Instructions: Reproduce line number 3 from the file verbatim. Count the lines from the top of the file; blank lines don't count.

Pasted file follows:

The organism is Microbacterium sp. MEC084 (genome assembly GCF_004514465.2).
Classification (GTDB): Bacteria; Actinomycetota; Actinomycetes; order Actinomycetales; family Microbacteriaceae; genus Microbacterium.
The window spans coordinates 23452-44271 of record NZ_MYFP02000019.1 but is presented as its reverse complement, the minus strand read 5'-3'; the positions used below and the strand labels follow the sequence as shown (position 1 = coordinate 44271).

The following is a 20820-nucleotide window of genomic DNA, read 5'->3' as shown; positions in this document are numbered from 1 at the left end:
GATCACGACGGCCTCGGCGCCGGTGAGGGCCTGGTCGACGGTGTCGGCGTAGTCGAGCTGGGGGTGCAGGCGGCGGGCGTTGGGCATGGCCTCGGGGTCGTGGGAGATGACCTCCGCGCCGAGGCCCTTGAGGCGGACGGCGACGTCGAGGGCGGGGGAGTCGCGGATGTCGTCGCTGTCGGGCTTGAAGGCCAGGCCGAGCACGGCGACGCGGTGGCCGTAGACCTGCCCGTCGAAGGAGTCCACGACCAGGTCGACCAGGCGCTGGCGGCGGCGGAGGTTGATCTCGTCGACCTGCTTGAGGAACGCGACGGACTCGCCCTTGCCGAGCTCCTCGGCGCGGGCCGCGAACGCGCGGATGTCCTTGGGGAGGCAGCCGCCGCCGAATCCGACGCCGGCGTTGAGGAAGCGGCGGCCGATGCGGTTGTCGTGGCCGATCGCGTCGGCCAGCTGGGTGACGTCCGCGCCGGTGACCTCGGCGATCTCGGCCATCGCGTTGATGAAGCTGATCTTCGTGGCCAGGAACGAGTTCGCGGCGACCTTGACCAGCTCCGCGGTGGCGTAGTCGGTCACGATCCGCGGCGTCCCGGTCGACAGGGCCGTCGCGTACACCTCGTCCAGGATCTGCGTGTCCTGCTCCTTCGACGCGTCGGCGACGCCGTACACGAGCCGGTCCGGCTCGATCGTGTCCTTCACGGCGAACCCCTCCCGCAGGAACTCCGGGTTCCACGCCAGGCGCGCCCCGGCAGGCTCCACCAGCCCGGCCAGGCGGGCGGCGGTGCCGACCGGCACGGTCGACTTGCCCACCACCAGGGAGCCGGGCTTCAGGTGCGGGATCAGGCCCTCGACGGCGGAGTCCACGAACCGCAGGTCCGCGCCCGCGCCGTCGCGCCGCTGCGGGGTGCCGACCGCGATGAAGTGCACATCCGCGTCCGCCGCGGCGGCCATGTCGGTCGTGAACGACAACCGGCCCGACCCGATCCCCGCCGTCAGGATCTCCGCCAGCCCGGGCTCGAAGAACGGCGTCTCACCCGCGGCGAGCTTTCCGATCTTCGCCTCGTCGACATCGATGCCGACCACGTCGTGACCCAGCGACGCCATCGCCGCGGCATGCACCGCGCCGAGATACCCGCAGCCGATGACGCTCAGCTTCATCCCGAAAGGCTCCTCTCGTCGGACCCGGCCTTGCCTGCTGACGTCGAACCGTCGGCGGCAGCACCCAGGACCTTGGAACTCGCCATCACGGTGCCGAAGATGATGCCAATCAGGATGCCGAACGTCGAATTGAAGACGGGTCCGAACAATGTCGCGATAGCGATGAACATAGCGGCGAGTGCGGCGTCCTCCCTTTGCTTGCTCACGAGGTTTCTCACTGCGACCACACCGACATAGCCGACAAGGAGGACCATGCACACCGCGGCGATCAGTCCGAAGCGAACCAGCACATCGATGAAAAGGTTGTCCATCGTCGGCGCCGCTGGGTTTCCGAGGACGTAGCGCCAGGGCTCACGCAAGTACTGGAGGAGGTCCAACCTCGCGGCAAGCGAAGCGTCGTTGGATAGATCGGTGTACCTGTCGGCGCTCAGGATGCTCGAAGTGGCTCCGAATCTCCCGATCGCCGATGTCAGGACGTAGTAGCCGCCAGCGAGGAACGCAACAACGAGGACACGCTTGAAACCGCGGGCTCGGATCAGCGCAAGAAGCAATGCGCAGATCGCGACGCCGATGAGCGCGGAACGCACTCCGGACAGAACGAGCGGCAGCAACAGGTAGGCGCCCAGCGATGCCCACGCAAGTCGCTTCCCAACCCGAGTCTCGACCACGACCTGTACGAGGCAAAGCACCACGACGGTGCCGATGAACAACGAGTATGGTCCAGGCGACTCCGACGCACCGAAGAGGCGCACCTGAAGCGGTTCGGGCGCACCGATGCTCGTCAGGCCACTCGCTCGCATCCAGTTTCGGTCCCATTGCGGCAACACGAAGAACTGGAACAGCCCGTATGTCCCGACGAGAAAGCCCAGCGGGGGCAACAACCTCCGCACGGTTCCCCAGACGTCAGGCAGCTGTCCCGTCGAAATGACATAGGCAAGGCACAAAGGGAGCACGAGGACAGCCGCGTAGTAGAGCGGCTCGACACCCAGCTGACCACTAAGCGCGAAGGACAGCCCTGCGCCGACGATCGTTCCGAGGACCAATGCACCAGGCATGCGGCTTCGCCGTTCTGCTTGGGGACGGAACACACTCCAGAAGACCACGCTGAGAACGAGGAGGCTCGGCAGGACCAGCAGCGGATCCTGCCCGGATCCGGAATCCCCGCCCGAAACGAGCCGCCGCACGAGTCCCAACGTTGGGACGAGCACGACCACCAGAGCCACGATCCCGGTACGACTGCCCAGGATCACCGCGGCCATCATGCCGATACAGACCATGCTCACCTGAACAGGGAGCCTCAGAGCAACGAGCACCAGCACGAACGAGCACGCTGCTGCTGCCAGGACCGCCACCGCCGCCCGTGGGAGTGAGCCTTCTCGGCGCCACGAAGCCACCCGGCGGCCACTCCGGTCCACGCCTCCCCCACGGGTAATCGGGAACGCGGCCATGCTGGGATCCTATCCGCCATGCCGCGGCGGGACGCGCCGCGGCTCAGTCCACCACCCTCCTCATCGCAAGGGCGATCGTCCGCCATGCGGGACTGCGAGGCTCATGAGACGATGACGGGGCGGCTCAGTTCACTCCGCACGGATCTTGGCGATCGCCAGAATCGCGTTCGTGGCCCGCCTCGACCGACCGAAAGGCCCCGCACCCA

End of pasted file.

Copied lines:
The window spans coordinates 23452-44271 of record NZ_MYFP02000019.1 but is presented as its reverse complement, the minus strand read 5'-3'; the positions used below and the strand labels follow the sequence as shown (position 1 = coordinate 44271).